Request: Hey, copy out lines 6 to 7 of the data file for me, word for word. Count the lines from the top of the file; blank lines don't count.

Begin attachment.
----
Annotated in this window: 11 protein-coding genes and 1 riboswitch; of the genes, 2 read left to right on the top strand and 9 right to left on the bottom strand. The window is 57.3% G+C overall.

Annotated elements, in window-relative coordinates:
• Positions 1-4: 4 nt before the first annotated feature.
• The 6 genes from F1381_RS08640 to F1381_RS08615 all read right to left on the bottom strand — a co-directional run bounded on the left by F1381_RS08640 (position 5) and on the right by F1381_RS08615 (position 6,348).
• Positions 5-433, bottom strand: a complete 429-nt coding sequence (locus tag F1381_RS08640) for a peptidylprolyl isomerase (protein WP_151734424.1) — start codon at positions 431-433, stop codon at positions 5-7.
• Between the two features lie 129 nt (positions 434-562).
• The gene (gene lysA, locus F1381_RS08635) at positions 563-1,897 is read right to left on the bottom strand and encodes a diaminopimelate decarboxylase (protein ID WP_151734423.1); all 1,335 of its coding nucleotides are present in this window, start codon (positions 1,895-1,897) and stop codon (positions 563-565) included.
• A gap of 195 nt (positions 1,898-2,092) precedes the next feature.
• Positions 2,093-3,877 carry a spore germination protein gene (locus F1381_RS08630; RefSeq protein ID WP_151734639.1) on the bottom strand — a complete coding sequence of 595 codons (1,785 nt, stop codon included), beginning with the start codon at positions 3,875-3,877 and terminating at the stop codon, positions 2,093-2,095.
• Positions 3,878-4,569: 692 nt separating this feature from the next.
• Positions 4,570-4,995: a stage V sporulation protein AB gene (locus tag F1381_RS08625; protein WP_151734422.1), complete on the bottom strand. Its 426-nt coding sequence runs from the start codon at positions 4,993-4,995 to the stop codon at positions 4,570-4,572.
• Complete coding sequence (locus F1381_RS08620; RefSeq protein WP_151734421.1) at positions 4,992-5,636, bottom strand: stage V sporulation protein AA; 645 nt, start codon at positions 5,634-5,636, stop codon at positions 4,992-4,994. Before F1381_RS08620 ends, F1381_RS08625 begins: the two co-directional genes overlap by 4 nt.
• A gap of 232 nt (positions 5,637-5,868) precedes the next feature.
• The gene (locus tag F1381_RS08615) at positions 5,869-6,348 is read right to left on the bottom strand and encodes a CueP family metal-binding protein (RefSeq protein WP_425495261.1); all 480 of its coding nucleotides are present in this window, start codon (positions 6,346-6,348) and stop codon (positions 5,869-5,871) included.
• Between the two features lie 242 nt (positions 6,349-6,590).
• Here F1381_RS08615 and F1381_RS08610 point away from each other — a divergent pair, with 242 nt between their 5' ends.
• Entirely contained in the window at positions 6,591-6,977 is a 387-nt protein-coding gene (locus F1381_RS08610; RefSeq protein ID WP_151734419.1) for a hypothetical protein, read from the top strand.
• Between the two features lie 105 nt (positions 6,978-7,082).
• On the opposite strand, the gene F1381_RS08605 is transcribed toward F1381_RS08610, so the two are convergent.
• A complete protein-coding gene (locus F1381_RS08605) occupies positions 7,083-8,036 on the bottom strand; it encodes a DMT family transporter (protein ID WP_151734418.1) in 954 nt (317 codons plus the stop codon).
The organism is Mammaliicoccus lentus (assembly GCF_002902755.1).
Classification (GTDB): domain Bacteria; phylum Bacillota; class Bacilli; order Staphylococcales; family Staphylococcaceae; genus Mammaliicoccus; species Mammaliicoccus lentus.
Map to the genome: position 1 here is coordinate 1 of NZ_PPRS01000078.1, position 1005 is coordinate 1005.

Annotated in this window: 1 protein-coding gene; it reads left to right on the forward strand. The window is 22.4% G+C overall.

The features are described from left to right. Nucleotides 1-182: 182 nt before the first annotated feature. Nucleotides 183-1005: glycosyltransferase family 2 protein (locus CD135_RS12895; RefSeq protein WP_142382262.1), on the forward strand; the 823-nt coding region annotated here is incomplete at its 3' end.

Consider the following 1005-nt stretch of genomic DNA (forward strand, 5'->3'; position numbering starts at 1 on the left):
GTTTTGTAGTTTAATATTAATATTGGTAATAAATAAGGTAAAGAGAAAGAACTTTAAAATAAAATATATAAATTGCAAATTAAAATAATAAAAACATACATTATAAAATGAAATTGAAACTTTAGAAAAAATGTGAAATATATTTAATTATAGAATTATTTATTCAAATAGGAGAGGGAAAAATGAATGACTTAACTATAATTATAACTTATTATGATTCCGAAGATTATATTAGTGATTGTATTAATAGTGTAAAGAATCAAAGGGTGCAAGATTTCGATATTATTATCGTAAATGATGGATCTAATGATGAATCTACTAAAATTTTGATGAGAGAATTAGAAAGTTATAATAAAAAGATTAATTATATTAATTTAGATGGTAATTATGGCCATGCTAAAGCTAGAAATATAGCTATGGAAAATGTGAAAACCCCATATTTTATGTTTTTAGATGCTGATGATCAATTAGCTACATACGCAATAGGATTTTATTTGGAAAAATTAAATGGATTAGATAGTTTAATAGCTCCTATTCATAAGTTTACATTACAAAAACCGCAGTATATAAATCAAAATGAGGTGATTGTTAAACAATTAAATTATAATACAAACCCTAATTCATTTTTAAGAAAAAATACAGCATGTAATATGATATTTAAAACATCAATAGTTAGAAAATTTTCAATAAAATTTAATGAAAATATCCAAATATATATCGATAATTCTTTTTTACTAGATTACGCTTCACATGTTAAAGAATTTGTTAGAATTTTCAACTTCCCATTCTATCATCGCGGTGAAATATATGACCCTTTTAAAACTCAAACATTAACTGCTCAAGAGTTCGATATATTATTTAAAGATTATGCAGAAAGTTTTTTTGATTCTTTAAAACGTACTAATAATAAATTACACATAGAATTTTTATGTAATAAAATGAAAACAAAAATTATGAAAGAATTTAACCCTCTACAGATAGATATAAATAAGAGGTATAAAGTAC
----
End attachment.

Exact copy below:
• Between the two features lie 129 nt (positions 434-562).
• The gene (gene lysA, locus F1381_RS08635) at positions 563-1,897 is read right to left on the bottom strand and encodes a diaminopimelate decarboxylase (protein ID WP_151734423.1); all 1,335 of its coding nucleotides are present in this window, start codon (positions 1,895-1,897) and stop codon (positions 563-565) included.